In its first Technical Advice Memorandum (TAM) of the year, TAM 2022-01, the California Franchise Tax Board (FTB) set forth a new interpretation of the protections of Public Law 86-272 (PL 86-272). By May 2022, the FTB also issued Guidance 1050 further expanding on the application of PL 86-272 based on the changed sales environment since the Public Law was enacted more than 60 years earlier.
On August 19, 2022, the first lawsuit challenging California’s new interpretation was filed by the American Catalog Mailers Association (ACMA) in the Superior Court of California. TAM 2022-01 defines certain activities such as enabling cookies on customer’s computers, and providing post-sale assistance through e-mail or chat functions on the website, as activities that exceed the protections of PL 86-272.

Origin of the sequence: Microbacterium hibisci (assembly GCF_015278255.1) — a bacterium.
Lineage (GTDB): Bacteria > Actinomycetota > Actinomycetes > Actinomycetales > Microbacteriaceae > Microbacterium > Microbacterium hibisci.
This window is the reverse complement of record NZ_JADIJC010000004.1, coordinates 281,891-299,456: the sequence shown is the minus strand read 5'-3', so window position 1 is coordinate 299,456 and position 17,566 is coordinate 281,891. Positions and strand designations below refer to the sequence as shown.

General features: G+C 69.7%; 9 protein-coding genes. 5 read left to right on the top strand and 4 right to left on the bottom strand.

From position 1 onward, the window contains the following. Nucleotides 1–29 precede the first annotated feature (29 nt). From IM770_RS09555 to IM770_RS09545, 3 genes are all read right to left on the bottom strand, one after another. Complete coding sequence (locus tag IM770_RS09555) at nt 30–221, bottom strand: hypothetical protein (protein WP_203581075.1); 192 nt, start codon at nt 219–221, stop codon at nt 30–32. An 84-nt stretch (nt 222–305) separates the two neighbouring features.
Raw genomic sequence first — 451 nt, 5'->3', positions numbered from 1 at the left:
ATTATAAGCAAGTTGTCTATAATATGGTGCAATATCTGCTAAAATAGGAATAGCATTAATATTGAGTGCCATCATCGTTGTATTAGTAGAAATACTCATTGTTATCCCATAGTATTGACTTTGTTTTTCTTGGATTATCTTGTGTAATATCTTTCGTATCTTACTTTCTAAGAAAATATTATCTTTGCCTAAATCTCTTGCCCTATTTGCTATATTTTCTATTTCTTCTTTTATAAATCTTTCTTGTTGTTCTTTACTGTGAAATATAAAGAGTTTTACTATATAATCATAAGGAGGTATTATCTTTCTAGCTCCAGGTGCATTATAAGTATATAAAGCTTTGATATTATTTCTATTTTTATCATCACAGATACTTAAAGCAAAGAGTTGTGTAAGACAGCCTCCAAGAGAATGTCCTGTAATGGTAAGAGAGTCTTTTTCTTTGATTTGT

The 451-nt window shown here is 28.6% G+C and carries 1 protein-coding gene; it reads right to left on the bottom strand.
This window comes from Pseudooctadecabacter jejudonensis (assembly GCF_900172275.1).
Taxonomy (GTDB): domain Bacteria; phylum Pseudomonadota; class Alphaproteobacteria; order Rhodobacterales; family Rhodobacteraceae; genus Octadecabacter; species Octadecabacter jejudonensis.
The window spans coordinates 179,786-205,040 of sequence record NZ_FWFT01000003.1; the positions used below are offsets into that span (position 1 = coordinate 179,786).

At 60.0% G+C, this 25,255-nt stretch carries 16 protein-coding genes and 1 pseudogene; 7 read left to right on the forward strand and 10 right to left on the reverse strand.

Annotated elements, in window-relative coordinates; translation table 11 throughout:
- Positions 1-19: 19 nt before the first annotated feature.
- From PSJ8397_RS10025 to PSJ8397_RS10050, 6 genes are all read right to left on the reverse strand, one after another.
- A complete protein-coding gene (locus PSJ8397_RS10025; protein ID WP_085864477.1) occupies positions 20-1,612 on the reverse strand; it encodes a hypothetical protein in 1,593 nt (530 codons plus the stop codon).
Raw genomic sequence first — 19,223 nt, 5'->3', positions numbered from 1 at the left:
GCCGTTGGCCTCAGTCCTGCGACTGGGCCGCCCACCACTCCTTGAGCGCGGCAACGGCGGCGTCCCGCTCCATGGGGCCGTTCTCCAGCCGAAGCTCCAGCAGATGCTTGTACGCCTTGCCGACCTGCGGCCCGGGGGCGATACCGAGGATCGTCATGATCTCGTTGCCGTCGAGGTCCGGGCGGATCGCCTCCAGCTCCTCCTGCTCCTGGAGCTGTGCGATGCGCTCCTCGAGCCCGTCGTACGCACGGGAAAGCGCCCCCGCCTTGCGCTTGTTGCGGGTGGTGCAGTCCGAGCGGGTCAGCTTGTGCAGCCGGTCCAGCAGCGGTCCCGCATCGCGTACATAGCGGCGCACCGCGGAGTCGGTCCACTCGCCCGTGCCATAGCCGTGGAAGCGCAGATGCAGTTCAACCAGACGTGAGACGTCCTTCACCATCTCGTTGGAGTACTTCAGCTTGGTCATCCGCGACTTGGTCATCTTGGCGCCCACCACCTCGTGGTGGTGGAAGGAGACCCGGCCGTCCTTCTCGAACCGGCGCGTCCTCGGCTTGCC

In its lawsuit, the ACMA claims amongst other things, that the TAM is invalid under the Supremacy Clause of the U.S Constitution as a significant departure from prior interpretations of the protections afforded under federal law and is inconsistent with PL 86-272 itself.
Under TAM 2022-01, very few circumstances exist in which a taxpayer would be protected by PL 86-272, thus dismissing those protections established by federal law.
Business owners with sales in multiple states should monitor the status of the litigation closely, understanding that the result may be that any activity in another state beyond a static website, or one that only accepts orders, will no longer receive the benefits of the federal law, PL 86-272.